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Posted 05 Dec 2001   For week ended November 23, 2001
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Sent on Mormon-News: 20Nov01

By Kent Larsen

LDS Missionary, Who Helped East Berliners Escape, Dead at 66

MORGAN HILL, CALIFORNIA -- An LDS man who helped those in East German escape to the west, while he was serving a mission in West Berlin for The Church of Jesus Christ of Latter-day Saints, has died. Clarence Fuja, 66, was a Chicago native of Polish descent who joined the LDS Church after his parents sent him to "rescue" and return to Catholicism a brother who had joined the LDS Church.

Fuja was born October 30, 1935 in Chicago to a Polish family that had shortened its family name. Growing up in a Chicago Polish neighborhood, Fuja planned to go into the Catholic priesthood. But before he began, his family sent him to Indiana where a brother had joined the LDS Church. But instead of bringing the brother back to Catholicism, Fuja learne about the church and was soon baptised, leading to a rift with his parents that lasted many years.

In the early 1960s, after serving in the U.S. Army, Fuja was called to serve an LDS mission to Germany, and while serving in West Berlin in the period while the Berlin wall was built, he and a few other missionaries would slip into East Berlin after dark to help the people there escape to the West. Because the wall was under construction, those fleeing East Germany were shot on sight, if caught, "He loved America and he saw these people who had their freedom taken from them and he did as much as he could. He was definitely taking a risk. I am surprised he wasn't shot," said his son, Nathan. But, the son added, "He never bragged about it; he always told me it was frightening."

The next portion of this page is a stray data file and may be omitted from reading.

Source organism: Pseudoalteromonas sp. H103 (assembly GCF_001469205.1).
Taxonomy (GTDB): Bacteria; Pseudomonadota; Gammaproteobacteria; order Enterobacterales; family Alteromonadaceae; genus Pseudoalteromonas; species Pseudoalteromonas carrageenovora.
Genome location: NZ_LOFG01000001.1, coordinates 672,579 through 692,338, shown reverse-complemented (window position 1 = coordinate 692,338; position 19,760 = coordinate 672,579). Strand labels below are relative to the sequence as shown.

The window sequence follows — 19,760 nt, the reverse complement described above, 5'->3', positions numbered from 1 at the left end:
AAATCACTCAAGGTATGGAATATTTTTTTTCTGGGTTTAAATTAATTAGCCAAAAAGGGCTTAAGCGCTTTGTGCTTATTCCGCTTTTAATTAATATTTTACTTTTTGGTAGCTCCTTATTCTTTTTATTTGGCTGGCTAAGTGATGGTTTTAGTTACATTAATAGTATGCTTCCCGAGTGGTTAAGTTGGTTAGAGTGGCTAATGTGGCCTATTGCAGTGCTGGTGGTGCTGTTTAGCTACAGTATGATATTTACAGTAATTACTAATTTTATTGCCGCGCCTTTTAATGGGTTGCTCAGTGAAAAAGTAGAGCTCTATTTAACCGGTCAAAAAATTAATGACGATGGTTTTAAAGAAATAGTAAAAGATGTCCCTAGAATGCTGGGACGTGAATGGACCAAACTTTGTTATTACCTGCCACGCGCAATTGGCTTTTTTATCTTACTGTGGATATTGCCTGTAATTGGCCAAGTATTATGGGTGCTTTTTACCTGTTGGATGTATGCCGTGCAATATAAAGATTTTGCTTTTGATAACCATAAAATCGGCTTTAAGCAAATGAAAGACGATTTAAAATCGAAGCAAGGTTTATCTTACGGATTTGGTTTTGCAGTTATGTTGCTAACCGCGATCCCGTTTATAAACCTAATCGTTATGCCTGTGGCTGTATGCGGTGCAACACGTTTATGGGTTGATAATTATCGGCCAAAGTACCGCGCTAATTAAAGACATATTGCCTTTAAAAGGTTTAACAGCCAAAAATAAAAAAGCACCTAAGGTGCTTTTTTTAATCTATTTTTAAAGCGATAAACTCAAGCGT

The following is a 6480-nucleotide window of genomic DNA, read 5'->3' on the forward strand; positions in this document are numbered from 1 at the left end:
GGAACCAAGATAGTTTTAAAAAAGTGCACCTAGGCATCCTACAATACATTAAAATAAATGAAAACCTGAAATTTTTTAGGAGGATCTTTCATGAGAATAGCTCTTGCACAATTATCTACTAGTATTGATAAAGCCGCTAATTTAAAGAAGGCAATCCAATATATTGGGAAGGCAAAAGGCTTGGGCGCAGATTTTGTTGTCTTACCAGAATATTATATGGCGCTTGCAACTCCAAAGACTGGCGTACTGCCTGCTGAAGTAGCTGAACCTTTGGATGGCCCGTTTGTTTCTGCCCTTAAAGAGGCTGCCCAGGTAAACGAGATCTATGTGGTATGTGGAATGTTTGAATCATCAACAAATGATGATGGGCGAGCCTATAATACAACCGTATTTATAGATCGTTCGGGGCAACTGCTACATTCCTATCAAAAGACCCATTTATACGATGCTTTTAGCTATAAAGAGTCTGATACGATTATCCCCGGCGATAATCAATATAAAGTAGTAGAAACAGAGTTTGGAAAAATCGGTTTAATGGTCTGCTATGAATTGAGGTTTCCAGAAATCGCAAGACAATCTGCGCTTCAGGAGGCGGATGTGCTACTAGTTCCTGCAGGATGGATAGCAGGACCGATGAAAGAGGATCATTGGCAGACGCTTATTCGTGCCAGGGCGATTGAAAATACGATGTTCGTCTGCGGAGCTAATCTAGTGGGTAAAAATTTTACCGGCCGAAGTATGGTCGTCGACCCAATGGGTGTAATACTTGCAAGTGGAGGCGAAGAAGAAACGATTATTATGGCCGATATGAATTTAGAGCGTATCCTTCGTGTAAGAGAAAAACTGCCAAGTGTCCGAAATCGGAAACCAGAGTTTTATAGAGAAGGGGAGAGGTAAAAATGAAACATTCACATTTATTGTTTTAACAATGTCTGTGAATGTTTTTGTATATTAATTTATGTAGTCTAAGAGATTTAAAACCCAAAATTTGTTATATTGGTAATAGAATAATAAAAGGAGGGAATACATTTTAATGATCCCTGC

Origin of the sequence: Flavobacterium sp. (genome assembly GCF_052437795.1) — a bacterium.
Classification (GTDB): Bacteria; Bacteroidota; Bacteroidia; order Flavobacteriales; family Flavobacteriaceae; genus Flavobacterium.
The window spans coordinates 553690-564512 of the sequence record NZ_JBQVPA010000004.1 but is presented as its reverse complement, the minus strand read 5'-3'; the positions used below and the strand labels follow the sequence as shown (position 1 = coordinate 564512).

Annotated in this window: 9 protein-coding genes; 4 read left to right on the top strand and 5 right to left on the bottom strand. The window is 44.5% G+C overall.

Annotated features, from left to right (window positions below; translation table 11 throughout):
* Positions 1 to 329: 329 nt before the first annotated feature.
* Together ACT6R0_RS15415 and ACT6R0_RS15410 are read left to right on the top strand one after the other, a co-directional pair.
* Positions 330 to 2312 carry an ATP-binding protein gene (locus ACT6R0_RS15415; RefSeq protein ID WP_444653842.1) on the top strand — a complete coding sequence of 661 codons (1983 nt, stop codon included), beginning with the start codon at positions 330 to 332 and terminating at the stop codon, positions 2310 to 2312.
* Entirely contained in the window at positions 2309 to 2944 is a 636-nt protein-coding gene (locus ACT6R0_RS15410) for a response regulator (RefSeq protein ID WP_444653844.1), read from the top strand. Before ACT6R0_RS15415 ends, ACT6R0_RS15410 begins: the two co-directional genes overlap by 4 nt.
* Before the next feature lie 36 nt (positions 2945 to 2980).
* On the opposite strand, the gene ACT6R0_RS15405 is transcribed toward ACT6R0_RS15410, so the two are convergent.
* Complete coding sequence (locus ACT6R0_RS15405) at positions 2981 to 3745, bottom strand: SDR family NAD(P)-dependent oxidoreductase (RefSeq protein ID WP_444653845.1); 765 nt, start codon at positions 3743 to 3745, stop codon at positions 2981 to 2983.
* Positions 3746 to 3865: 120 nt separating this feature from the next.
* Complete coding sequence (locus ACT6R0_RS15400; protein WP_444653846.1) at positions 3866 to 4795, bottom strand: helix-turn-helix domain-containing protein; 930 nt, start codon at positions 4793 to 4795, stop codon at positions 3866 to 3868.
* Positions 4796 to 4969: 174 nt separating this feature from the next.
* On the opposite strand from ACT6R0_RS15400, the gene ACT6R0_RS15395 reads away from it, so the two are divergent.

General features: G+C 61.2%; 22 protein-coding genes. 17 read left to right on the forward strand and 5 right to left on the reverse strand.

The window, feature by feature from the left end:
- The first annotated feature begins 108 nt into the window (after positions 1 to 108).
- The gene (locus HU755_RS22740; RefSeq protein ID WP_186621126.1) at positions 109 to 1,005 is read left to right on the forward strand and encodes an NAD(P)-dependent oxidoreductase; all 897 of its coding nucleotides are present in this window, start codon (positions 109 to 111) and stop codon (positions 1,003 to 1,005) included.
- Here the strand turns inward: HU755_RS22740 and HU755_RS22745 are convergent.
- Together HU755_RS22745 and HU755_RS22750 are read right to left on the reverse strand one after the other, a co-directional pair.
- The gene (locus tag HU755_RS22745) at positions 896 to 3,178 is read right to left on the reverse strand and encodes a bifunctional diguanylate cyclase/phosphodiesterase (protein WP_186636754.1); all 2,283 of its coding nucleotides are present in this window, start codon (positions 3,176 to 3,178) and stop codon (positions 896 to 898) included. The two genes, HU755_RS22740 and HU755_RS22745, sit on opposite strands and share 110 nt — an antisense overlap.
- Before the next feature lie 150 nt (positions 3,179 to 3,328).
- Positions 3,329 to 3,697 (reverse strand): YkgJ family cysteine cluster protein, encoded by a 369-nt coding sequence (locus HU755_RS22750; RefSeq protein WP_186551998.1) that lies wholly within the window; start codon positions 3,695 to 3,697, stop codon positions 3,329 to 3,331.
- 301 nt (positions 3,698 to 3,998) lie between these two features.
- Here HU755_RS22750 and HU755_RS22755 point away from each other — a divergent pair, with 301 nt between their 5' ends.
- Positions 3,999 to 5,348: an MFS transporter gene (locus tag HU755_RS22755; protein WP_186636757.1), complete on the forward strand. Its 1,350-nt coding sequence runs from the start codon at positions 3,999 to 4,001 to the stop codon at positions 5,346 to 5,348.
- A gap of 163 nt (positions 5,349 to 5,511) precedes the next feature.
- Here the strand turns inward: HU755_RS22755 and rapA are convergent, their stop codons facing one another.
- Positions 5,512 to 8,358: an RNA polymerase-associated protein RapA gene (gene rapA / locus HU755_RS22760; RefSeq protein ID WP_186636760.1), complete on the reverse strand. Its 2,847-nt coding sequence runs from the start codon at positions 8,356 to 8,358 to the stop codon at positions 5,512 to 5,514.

After returning from his mission, Fuja attended BYU, where he met and married his wife, Nancy, and earned an engineering degree in 1966. For more than 30 years he worked for defense contractor Lockhed, moving to Morgan Hill, California where he worked on defense-related projects such as the Trident Missle and "Star Wars" programs.

To family and friends, Fuja was known as a jokester, continually pulling the legs of colleagues, family and friends. He would make up goofy words and insist on pronouncing his last name differently from the rest of the family. "He was quite a character," said his wife Nancy. "He loved people, and everyone who knew him loved him." He was also known for thinking of others. After one of his best friends and neighbors died, Fuja made sure his widow, Jackie Matthews, was always invited to family outings and got flowers every Valentine's and Mother's day.

Last year, Fuja was diagnosed with cancer, eventually succumbing to the disease on October 31st at his home in Morgan Hill, just one day after his 66th birthday.


Clarence Fuja, aided those trying to flee East Berlin
San Jose CA Mercury News 13Nov01 P2
Mercury News


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